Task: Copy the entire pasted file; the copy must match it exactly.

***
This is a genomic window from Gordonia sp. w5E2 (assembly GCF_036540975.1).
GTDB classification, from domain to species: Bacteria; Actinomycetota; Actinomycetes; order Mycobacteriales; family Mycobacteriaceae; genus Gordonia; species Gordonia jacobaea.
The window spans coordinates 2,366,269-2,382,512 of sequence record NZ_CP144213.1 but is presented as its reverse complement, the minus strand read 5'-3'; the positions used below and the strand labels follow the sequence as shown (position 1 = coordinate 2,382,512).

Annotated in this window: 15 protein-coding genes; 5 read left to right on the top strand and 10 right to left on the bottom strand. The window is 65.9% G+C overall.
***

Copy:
This is a genomic window from Gordonia sp. w5E2 (assembly GCF_036540975.1).
GTDB classification, from domain to species: Bacteria; Actinomycetota; Actinomycetes; order Mycobacteriales; family Mycobacteriaceae; genus Gordonia; species Gordonia jacobaea.
The window spans coordinates 2,366,269-2,382,512 of sequence record NZ_CP144213.1 but is presented as its reverse complement, the minus strand read 5'-3'; the positions used below and the strand labels follow the sequence as shown (position 1 = coordinate 2,382,512).

Annotated in this window: 15 protein-coding genes; 5 read left to right on the top strand and 10 right to left on the bottom strand. The window is 65.9% G+C overall.